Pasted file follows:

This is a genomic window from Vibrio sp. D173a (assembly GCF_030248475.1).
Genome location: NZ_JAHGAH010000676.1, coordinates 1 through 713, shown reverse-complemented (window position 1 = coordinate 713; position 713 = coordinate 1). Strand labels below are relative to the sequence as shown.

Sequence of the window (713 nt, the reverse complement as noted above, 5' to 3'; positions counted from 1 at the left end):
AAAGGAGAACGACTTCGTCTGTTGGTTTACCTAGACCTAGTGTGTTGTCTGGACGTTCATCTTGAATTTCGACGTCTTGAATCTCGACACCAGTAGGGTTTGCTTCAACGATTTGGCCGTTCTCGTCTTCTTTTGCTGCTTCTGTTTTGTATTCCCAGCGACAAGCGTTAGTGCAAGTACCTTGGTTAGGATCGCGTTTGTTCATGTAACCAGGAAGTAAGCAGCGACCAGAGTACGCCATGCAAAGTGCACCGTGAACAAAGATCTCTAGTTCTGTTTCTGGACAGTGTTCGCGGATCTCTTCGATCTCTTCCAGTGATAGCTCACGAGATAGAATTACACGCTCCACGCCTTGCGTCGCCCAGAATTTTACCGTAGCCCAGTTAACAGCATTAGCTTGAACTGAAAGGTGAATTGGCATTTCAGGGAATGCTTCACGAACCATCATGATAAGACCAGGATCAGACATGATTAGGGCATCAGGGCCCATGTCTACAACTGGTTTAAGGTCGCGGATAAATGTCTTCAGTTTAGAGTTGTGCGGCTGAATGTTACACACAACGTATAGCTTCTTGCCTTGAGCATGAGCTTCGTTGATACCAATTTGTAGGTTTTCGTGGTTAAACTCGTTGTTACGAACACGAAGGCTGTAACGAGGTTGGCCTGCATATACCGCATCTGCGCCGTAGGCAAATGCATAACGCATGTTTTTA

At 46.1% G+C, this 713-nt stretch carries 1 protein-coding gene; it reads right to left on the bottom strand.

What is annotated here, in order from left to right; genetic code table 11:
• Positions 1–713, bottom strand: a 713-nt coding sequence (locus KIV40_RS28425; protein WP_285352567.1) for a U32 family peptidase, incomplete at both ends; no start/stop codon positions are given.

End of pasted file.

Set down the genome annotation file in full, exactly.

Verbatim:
This is a genomic window from Vibrio sp. D173a (assembly GCF_030248475.1).
Genome location: NZ_JAHGAH010000676.1, coordinates 1 through 713, shown reverse-complemented (window position 1 = coordinate 713; position 713 = coordinate 1). Strand labels below are relative to the sequence as shown.

Sequence of the window (713 nt, the reverse complement as noted above, 5' to 3'; positions counted from 1 at the left end):
AAAGGAGAACGACTTCGTCTGTTGGTTTACCTAGACCTAGTGTGTTGTCTGGACGTTCATCTTGAATTTCGACGTCTTGAATCTCGACACCAGTAGGGTTTGCTTCAACGATTTGGCCGTTCTCGTCTTCTTTTGCTGCTTCTGTTTTGTATTCCCAGCGACAAGCGTTAGTGCAAGTACCTTGGTTAGGATCGCGTTTGTTCATGTAACCAGGAAGTAAGCAGCGACCAGAGTACGCCATGCAAAGTGCACCGTGAACAAAGATCTCTAGTTCTGTTTCTGGACAGTGTTCGCGGATCTCTTCGATCTCTTCCAGTGATAGCTCACGAGATAGAATTACACGCTCCACGCCTTGCGTCGCCCAGAATTTTACCGTAGCCCAGTTAACAGCATTAGCTTGAACTGAAAGGTGAATTGGCATTTCAGGGAATGCTTCACGAACCATCATGATAAGACCAGGATCAGACATGATTAGGGCATCAGGGCCCATGTCTACAACTGGTTTAAGGTCGCGGATAAATGTCTTCAGTTTAGAGTTGTGCGGCTGAATGTTACACACAACGTATAGCTTCTTGCCTTGAGCATGAGCTTCGTTGATACCAATTTGTAGGTTTTCGTGGTTAAACTCGTTGTTACGAACACGAAGGCTGTAACGAGGTTGGCCTGCATATACCGCATCTGCGCCGTAGGCAAATGCATAACGCATGTTTTTA

At 46.1% G+C, this 713-nt stretch carries 1 protein-coding gene; it reads right to left on the bottom strand.

What is annotated here, in order from left to right; genetic code table 11:
• Positions 1–713, bottom strand: a 713-nt coding sequence (locus KIV40_RS28425; protein WP_285352567.1) for a U32 family peptidase, incomplete at both ends; no start/stop codon positions are given.